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proctice
Quartz | Level 8

An example would be a putting a school level variable like public/priviate into a student level model without a random or fixed effect for school. 

 

I believe this is wrong but I'm having trouble explaining it.

 

The person I am trying to explain it to understands the need to control for correlations with a cluster/school, but wants to skip that step because "that is how they did it in olden days".

 

If I am wrong and this is ok, please let me know.  Thanks.

 

 

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Rick_SAS
SAS Super FREQ

What is the goal of your analysis? What questions are you trying to answer.

 

Seeing the proposed model does not immediately cause me to shudder. You are interested in two particular levels of private/public. You want to know if the response differs between these two groups. If you did the study again, you would have the same private/public levels. All these are classic reasons to treat the dummy variable as a fixed effect.

 

Is there likely to be school-level correlations/clusters? Maybe. But rather than fight with your client, would it make sense to do the following?

1. Run the fixed effects model he proposed.

2. Graph the predicted values versus the continuous explanatory variables and color the residuals by the School_ID.

The model diagnostic plots might show evidence that the model is inadequate. For example, if you see evidence that certain schools are systematically high or low, that gives you evidence to suggest that the data are clustered in a way that is not being modeled. If you show him evidence in the data, you will probably get less resistance.

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Rick_SAS
SAS Super FREQ

Can you provide example syntax? For example, are you saying that client wants to use a model that looks something like:

model RESPONSE = student student*school;

Often the "student effect" is associated with a random intercept term, so the previous fixed-effect model would be strange indeed.

 

In general terms, random effects are used when the levels in the study are randomly chosen from the population. In most studies, the five schools in your study are merely representative of the schools in the district/region/state. You can treat the schools as random effects if you want to make inferences to other schools that were not in the study.

 

Fixed effects are used when the levels in the study represent all the levels that you care about. If you only care about the five schools in your study, and you don't want to make inferences beyond these five schools, then you could treat them as fixed effects.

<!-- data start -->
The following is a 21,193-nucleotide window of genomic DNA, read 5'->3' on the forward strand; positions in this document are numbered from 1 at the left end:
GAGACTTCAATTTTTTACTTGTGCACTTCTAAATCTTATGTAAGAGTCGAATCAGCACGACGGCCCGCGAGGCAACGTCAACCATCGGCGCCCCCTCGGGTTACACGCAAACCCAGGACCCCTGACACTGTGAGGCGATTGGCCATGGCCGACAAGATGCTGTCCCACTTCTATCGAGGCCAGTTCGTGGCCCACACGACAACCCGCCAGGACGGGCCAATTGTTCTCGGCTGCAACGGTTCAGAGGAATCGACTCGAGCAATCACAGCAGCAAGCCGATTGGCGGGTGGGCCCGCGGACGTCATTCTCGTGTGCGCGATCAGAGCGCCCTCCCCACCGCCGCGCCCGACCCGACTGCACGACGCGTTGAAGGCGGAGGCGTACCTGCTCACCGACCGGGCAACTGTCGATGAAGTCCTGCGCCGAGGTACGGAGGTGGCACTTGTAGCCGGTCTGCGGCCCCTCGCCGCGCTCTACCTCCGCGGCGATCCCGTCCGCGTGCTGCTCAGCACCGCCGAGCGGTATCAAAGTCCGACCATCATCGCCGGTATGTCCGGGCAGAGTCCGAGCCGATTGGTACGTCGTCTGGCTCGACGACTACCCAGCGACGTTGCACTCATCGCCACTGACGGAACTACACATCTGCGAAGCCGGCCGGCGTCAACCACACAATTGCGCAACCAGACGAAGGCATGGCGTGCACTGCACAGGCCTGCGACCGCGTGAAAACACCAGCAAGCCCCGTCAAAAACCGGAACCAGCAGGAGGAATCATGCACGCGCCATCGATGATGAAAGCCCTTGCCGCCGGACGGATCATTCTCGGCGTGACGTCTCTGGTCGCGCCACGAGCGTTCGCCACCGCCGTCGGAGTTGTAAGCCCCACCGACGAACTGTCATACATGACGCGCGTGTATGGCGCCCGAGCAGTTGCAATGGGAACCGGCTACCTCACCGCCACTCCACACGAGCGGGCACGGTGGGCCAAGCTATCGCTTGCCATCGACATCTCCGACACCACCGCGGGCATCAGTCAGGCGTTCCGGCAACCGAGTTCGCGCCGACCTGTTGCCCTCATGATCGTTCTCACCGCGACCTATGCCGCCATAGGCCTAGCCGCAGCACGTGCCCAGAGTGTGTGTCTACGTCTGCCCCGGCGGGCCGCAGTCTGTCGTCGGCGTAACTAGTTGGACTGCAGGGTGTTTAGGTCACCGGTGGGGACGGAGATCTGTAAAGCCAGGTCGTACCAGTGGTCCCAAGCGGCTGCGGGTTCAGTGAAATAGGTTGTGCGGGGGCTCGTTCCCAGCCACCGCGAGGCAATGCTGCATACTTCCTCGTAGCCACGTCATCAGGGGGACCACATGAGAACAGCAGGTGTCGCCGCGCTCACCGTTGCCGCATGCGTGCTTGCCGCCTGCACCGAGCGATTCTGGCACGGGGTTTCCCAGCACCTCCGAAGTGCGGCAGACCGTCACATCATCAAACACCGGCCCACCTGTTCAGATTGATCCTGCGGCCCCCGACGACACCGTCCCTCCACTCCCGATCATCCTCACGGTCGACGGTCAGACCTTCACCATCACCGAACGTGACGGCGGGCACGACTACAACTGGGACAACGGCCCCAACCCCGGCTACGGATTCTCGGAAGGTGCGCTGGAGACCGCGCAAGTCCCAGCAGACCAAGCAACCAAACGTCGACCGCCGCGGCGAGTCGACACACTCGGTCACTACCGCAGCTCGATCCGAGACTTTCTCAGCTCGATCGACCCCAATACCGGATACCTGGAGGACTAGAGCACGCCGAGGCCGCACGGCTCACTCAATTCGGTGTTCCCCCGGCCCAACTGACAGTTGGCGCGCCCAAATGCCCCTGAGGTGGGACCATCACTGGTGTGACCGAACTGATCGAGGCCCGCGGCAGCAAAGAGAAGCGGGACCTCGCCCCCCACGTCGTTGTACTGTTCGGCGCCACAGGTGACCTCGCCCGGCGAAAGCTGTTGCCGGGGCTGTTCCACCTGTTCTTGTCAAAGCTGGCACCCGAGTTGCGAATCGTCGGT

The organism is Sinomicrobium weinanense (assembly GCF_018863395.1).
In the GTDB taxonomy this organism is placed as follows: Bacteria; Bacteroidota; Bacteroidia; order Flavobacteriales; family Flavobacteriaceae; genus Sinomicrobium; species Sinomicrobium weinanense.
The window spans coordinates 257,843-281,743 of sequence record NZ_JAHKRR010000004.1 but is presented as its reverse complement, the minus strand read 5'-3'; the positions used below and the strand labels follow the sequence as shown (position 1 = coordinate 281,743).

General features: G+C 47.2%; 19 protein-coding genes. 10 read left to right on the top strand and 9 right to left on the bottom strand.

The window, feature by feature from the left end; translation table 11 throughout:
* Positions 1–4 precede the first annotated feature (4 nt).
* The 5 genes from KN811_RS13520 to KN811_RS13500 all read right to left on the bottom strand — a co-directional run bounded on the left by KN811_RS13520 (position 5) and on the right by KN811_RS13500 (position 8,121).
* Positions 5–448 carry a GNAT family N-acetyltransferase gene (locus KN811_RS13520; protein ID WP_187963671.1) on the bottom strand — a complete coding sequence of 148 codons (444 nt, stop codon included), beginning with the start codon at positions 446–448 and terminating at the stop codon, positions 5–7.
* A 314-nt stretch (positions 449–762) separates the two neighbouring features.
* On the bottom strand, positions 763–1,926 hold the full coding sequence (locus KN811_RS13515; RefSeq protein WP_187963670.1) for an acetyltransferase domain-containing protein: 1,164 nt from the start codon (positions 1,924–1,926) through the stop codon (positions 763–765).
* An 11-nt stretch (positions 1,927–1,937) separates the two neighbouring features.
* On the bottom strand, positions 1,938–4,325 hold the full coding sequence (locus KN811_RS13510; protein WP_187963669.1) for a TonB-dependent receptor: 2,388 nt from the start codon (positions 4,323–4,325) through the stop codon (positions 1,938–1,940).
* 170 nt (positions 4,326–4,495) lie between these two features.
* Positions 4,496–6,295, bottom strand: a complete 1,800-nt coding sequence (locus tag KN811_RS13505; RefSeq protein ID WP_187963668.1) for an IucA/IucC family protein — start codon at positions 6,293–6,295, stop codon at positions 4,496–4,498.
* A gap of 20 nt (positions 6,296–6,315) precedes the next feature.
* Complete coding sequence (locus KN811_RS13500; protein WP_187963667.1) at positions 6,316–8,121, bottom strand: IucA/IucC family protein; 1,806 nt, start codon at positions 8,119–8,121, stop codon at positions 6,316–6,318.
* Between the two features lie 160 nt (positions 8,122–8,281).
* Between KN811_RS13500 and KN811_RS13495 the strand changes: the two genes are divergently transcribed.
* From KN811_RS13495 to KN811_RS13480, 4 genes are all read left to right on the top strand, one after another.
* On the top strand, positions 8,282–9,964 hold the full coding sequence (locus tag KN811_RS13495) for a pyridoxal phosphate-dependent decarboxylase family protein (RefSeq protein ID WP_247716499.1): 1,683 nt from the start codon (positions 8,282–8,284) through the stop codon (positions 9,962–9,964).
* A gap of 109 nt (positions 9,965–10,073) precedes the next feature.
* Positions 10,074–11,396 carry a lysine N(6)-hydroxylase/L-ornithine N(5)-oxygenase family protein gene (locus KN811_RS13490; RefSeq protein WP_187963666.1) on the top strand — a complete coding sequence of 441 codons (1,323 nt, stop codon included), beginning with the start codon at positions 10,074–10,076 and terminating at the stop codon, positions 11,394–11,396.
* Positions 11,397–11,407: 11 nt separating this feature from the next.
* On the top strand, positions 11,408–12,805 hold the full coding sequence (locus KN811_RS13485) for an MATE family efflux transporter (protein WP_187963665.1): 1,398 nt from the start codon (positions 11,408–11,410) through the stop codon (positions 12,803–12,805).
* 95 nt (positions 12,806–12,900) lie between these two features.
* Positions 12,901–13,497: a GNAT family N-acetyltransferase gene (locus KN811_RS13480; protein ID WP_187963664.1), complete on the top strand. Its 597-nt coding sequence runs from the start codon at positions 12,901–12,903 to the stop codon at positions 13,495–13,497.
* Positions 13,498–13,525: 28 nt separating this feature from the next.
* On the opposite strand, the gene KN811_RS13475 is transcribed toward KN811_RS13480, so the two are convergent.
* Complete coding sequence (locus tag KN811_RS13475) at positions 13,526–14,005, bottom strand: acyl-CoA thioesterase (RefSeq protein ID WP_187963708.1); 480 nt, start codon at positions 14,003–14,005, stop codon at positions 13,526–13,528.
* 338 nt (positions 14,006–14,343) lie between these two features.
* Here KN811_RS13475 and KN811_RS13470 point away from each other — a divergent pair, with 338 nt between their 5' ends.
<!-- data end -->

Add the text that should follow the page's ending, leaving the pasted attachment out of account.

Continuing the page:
proctice
Quartz | Level 8

The person is suggesting a model like this:

 

Model student_response= age sex race private_school_dummy  ;

 

There is no variable for school id in the random statement or in the model statement and I think if they are going to have the school level dummy code they need school id in the model.   

 

*************Separate question**************************;

 

I understand the random effect vs. fixed effect issue, but I think you still need to be concerned about clusters and significant intraclass correlation and cluster level predictors in the fixed effect situation, correct?  Thanks.

Rick_SAS
SAS Super FREQ

What is the goal of your analysis? What questions are you trying to answer.

 

Seeing the proposed model does not immediately cause me to shudder. You are interested in two particular levels of private/public. You want to know if the response differs between these two groups. If you did the study again, you would have the same private/public levels. All these are classic reasons to treat the dummy variable as a fixed effect.

 

Is there likely to be school-level correlations/clusters? Maybe. But rather than fight with your client, would it make sense to do the following?

1. Run the fixed effects model he proposed.

2. Graph the predicted values versus the continuous explanatory variables and color the residuals by the School_ID.

The model diagnostic plots might show evidence that the model is inadequate. For example, if you see evidence that certain schools are systematically high or low, that gives you evidence to suggest that the data are clustered in a way that is not being modeled. If you show him evidence in the data, you will probably get less resistance.

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